Cover Image: To Infinity and Beyond

To Infinity and Beyond

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Member Reviews

In partnership with StarTalk’s producer, Lindsey Nix Walker, Neil DeGrasse Tyson takes the reader on an exploration of space, history of exploration and related technologies, and how we got up there. He includes lesser known and more commonly known facts, primary sources, photographs, and intermingling sidebars to further explain scientific concepts and the history of space exploration.  

The information provided is fascinating, engaging, and easy to understand. The photographs and provided information is stunning and awe-inspiring. The authors do a great job deconstructing science fiction form tv shows and movies, technology in them, and problems related to the fictional technologies. The presentation of all the information, however, mostly lacks cohesion and an end goal purpose. Overall, a good book for those who like Michio Kaku’s books, science fiction, space, history of space exploration, and science. Recommended for most library collections. 

Please Note: A copy of this book was given to me in exchange for an honest review. All opinions expressed are my own. No other compensation was received.
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As always, I learned a lot from the author. Always eye opening, informative and I come away knowing more than I could have expected.
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Quick Synopsis: This book takes the reader on a trip through space and time, starting on earth and moving to our planetary neighbors and then to the depths of space. It even sprinkles in time travel, black holes, and worm holes.

Strong Points: If you’re a space lover, this book is for you. It breaks down complex problems into everyday language that is easy to understand in the clever and witty way Neil deGrasse Tyson is famous for. I loved the pop culture references that were peppered in to connect scientific points to everyday life. It’s also a bonus that so many beautiful pictures of space were included.

Weak Points: There were a few planets that I wish they would have expanded upon. Just as I was getting into the gas giants (Jupitar and Saturn), they moved onto the next chapter. 

Writing Style: 4.5/5 
Plot: 4/5 
Flow/Pacing: 4/5 
Overall Rating: 4/5
Highly Recommend
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To Infinity and Beyond brings us the story of our solar system - it's history and its current state of being as well as the history of how objects ,such as planets, were discovered, to the story of the thoughts and studies of the possibilities of other planets, and what would make them habitable for life - astrobiology.

Personally, I found this book interesting yet difficult to totally understand and digest.  For me, I believe, my issue was due to a lack of knowledge of enough astronomy and astrophysics for complete comprehension.  Even with that said, this lack of knowledge does give me impetus to learn and re-read To Infinity and Beyond with the hope of getting more out of the booj.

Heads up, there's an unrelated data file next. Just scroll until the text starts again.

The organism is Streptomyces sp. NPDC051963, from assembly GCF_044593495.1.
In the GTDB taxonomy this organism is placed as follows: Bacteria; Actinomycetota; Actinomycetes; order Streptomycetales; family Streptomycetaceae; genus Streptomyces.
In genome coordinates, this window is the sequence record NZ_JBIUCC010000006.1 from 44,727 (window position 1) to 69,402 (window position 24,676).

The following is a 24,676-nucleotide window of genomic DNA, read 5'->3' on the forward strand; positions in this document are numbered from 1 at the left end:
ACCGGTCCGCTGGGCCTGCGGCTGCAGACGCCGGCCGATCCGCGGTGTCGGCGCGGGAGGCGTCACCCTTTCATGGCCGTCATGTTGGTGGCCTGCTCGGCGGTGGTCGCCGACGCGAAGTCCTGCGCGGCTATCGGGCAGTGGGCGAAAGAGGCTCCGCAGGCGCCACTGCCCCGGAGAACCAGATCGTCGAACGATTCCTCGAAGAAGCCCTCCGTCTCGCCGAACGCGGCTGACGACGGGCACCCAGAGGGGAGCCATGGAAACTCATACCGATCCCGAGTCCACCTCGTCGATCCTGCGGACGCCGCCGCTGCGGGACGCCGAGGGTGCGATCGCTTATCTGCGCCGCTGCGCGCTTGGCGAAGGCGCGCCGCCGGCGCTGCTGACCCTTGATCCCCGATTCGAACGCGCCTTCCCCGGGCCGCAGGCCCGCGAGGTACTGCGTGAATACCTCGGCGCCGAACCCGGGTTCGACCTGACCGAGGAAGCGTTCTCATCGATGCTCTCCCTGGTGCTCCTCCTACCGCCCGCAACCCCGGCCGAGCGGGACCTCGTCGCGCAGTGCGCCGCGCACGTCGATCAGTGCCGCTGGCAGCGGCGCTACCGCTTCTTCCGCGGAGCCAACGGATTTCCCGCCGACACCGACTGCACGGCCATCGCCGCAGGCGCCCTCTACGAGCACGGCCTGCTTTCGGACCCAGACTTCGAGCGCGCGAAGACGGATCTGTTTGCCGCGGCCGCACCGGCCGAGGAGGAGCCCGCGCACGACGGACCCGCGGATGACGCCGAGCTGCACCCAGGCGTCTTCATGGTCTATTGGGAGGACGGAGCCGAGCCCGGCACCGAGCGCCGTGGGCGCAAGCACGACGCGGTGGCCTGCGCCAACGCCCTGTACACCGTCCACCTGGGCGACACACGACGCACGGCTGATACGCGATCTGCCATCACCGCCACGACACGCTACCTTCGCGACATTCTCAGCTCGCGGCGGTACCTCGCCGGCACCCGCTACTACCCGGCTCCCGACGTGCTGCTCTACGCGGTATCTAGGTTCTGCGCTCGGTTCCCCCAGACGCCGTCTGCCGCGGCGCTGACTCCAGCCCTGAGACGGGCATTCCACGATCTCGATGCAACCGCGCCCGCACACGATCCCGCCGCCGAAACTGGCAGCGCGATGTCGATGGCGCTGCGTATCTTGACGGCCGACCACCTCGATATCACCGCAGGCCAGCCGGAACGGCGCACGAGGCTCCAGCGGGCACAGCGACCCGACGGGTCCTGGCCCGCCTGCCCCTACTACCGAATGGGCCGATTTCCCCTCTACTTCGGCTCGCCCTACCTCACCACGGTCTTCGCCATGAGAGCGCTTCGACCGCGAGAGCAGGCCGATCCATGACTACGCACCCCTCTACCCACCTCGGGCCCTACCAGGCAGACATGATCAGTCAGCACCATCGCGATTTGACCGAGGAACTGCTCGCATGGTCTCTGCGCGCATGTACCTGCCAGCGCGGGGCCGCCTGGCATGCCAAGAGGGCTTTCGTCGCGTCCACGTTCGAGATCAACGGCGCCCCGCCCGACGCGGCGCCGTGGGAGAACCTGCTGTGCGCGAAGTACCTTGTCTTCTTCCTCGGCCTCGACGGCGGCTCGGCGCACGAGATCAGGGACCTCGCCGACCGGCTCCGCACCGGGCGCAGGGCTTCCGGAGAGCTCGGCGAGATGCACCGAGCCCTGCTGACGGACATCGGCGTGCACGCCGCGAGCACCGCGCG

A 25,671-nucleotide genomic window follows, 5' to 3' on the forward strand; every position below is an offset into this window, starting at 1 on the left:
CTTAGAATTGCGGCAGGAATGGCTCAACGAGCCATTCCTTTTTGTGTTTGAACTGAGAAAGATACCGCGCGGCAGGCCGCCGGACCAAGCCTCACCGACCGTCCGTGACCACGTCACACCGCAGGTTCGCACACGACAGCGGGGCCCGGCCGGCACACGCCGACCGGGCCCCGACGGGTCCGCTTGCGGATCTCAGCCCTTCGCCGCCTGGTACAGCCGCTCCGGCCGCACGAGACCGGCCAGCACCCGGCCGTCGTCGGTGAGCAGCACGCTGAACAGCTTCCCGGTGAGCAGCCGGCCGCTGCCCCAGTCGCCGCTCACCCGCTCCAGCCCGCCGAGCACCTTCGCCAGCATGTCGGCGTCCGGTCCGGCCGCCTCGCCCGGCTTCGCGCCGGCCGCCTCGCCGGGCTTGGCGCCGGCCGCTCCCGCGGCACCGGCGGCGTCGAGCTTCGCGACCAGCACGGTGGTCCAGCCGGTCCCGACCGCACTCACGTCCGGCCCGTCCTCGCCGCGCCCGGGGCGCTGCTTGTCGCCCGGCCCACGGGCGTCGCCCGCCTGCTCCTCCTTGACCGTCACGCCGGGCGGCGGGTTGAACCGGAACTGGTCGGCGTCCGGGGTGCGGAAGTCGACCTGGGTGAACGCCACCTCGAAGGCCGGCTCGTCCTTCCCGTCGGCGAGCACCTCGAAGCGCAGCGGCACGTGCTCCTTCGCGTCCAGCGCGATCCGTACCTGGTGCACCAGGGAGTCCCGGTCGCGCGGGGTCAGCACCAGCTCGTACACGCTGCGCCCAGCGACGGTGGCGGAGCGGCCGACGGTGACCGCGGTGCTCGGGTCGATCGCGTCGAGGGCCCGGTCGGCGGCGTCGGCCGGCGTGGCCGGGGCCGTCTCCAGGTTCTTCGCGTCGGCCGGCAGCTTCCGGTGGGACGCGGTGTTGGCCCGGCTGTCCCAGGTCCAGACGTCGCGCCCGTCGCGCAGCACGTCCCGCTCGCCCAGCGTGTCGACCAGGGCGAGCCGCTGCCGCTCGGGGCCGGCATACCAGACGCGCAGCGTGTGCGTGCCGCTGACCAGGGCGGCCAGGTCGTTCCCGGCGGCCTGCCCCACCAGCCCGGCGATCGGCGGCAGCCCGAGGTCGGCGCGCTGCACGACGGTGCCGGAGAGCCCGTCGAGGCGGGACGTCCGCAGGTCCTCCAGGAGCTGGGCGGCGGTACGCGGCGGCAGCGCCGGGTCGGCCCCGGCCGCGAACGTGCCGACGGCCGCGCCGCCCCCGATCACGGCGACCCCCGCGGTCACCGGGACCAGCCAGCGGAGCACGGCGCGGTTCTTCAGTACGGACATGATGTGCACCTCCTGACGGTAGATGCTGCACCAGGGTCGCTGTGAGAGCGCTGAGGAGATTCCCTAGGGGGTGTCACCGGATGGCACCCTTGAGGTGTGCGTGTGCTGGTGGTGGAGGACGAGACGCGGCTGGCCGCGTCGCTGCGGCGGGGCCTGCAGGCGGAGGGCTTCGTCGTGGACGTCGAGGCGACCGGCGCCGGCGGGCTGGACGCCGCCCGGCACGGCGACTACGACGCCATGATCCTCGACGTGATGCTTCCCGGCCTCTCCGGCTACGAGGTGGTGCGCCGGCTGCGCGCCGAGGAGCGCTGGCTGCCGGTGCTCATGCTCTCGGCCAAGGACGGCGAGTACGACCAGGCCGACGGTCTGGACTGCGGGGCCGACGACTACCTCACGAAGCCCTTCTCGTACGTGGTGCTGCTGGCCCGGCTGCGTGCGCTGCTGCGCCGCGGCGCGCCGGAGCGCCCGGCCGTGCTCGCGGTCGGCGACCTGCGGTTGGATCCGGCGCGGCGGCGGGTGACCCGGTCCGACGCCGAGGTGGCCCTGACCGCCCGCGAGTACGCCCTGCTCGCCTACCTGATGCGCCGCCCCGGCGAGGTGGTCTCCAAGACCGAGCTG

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Thank you Netgalley and National Geographic for access to this arc. 

Who knows when a human first looked upwards and realized there was an out-there to wonder about. We have cave paintings and rock carvings dating to 40,000 years ago that depict not only animals but also comets, meteors, and constellations. Now, we’ve got really cool methods to learn about what is “up and out there.” But before we head off into space, we need to know all about our planet. From those early examples of humans thinking about what’s up in the sky, through discussions about the different levels of Earth’s atmosphere, air pressure, the Coriolis Effect, where’s the best location on Earth to place your launch facility, Felix Baumgartner’s “jump from the edge of space,” to all the junk now circling the planet we learn some pretty amazing stuff.

Then it’s time to look at our solar system starting with our sun (it emits all colors so actually it’s white rather than yellow/amber) that depends on “thermonuclear fusion—the contained nuclear bombs that continuously detonate within the Sun’s hot, dense core—[as] the only defense against its own gravity, the only thing preventing its collapse.” You’d think Mercury would be blazing hot but its shadowed canyon temperatures actually stay far below freezing. Venus is a hellscape of greenhouse warming gone insane but no, the Earth probably will never equal that.

Our Moon not only affects Earth’s tides but has also slowed, and continues to slow, our planet down as our days once zipped by in about five hours. It was his study of the orbit of Mars that led Kepler to develop his laws of planetary motion. At one point in history, four planets – Vesta, Ceres, Juno, and Pallas – were thought to be in the space between Mars and Jupiter. The largest planet in our solar system, Jupiter is 1300 times the size of Earth which is not as big as the longest lasting storm in the solar system – the Great Red Spot. The ring system of Saturn extends millions of miles from the planet but in most places is only a few hundred feet thick. The British discoverer of Uranus, which has vertical rings and orbits on its side, tried to name it after George III while Neptune has the fastest winds in the solar system. As for Pluto and Planet X — Pluto is now counted as a dwarf planet and Planet X never existed. Sadly we still don’t know much about the outer edges of our solar system.